How is Azure Support?

From time to time I stumble on an Azure issue I just can’t fix. I don’t like to rely too heavily on people I know in the Azure space because they shouldn’t be punished for knowing me too much (sorry, Tyler). I’ve never opened a support ticket before and I imagine most others haven’t either. This is how the whole thing unrolled:

This time the issue was with database backups. A week or so ago I migrated one of my databases to v12 so I could get some performance improvements. I tested the migration and the performance on a new server so I was confident. I did not, however, think about testing backups. Backups are basic and would have been well tested by Microsoft, right? Turns out that isn’t the case.

The first night my backup failed and, instead of a nice .bacpac file I was left with ten copies of my database.


Of course each one of these databases is consuming the same S1 sized slot on the server and is being billed to me at S1 levels. Perhaps more damning was that the automatic backup task seemed to have deleted itself from the portal. I put the task back and waited for the next backup window to hit. I also deleted the extra databases and ran a manual backup.

When the next backup window hit the same problem reoccurred. This was an issue too deep inside Azure for me to diagnose myself. I ponied up the $30/month for support and logged an issue. I feel like with my MSDN subscription I probably get some support incidents for free but it was taking me so long to find how to use them $30 was cheaper.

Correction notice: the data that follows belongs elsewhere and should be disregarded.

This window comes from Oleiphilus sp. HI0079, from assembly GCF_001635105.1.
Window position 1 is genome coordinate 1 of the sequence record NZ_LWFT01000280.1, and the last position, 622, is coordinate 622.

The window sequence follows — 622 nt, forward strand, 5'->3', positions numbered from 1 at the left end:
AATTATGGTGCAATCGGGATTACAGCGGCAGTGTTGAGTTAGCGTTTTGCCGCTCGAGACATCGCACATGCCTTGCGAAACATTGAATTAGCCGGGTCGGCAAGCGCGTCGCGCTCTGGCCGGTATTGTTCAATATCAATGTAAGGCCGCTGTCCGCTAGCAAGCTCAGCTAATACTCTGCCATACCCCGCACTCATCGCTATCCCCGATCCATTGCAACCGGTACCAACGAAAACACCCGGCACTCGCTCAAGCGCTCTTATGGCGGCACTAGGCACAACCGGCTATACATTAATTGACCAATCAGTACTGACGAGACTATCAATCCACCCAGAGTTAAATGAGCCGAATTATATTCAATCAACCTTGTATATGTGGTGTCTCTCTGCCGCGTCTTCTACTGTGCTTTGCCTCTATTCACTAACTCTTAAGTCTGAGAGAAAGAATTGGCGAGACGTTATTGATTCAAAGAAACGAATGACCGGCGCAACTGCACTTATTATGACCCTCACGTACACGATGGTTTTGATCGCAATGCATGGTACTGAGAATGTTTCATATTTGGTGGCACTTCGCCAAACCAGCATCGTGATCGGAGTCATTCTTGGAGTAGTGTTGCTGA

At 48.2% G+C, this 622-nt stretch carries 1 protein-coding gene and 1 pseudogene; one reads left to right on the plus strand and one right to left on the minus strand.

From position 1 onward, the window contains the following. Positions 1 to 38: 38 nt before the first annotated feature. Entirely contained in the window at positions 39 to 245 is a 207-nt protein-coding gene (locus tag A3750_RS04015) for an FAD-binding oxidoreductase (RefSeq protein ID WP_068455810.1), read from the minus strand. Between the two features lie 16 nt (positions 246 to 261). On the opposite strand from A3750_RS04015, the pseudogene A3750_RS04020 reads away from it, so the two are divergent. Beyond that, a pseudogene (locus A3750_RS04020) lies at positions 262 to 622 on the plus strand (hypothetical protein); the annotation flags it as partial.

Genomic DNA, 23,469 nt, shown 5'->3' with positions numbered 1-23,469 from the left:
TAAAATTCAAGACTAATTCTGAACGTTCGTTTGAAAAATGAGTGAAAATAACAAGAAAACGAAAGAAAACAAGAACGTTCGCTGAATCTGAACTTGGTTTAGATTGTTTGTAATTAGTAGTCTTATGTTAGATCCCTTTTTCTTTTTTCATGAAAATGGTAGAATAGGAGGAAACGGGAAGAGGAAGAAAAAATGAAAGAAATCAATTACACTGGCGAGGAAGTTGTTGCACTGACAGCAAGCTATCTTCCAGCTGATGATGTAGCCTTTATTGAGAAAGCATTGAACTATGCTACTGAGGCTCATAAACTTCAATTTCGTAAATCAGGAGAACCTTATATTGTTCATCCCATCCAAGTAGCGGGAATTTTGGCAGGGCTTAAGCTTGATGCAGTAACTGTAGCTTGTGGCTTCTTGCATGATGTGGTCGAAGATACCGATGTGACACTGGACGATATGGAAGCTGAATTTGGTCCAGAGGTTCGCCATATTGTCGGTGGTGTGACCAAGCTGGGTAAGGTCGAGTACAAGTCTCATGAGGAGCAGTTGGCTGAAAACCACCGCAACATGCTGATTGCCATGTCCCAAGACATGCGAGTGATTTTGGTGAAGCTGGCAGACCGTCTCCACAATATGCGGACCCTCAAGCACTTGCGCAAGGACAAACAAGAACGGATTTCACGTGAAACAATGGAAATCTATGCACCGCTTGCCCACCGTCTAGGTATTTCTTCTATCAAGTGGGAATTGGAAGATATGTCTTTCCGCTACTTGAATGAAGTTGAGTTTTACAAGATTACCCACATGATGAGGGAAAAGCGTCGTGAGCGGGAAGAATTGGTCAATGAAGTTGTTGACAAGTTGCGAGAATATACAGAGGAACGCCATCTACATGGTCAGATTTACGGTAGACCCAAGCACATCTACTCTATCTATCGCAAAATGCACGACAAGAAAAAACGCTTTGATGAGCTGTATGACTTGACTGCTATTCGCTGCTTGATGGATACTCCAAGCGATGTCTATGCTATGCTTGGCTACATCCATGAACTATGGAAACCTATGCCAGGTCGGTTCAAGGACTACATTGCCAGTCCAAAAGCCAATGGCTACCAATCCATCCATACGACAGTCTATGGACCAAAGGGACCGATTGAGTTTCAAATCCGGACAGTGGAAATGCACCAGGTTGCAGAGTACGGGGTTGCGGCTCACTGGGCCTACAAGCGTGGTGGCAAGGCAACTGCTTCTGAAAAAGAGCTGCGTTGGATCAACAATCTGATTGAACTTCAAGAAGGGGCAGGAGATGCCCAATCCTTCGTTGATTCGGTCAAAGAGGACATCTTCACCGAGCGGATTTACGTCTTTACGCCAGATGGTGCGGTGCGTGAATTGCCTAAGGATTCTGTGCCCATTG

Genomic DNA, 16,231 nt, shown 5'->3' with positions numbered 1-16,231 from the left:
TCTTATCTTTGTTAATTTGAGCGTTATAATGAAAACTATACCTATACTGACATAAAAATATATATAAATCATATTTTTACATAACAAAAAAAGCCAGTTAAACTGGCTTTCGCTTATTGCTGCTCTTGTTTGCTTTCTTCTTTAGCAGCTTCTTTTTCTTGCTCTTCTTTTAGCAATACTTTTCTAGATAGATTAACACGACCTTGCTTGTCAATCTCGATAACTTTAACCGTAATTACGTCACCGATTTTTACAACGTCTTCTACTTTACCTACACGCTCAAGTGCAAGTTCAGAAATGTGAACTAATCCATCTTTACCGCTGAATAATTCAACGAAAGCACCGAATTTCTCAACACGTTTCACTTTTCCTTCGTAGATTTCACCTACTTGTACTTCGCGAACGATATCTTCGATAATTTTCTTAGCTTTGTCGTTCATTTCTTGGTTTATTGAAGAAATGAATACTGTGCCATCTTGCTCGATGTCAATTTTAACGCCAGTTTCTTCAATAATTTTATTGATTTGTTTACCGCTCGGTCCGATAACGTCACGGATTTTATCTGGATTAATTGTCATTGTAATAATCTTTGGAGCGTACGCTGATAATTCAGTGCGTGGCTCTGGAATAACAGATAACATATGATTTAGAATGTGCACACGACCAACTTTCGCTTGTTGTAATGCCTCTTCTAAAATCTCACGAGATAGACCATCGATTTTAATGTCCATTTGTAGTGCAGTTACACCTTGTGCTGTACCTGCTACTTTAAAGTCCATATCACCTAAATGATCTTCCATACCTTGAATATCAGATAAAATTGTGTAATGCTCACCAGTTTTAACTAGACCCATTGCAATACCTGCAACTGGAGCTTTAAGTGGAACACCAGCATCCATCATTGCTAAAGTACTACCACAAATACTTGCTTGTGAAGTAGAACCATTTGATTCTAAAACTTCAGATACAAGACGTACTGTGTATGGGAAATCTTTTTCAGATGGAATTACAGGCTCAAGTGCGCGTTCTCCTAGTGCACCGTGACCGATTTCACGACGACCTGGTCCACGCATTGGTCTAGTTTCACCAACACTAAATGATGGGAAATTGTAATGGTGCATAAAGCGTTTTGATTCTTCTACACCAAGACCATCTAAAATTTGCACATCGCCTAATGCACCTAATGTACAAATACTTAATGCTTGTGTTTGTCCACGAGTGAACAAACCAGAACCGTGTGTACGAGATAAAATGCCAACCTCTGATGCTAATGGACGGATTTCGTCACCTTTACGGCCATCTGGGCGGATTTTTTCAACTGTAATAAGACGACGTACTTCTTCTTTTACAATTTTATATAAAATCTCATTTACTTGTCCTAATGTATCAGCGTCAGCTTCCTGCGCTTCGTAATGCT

The timeline of the incident was something like

noon - log incident
3:42 - incident assigned to somebody from Teksystems
3:48 - scope of incident defined
3:52 - incident resolved

This Teksystems dude works fast! I hope all his incidents were as easy to solve as mine. The resolution: “Yeah, automatic backups are broken with v12. We’ll fix it at some point in the future. Do manual backups for now”

I actually think that is a pretty reasonable response. I’m not impressed that backups were broken in this way but things break and get fixed all the time. With point in time restore there was no real risk of losing data but it did throw off my usual workflow (download last night’s backup every day for development today).

What I’m upset about is that this whole 4 hour problem could have been prevented by putting this information on the Azure health page. Back in November there was a big Azure failure and one of the lessons Microsoft took away was to do a better job of updating the health dashboard. At least they claimed to have taken that lesson away. From what I can see we’re not there yet. If we, as an industry, are going to put our trust in Azure and other cloud providers then we desperately need to have transparency into the status of the system.

I was once told, in an exit interview, that I needed to do a better job of not volunteering information to customers. To this day I am totally aghast at the idea that we wouldn’t share technical details with paying customers. Customers might not care but the willingness to be above board should always be there. The CEO of the company I left is being indicted for fraud which you won’t get if everybody was dedicated to the truth.

This post has diverged from the original topic of Azure support. My thoughts there are that it is really good. That $30 saved me hours of messing about with backups for days. If I had a lot of stuff running on Azure I would buy the higher support levels which, I suspect, provide an even better level of service.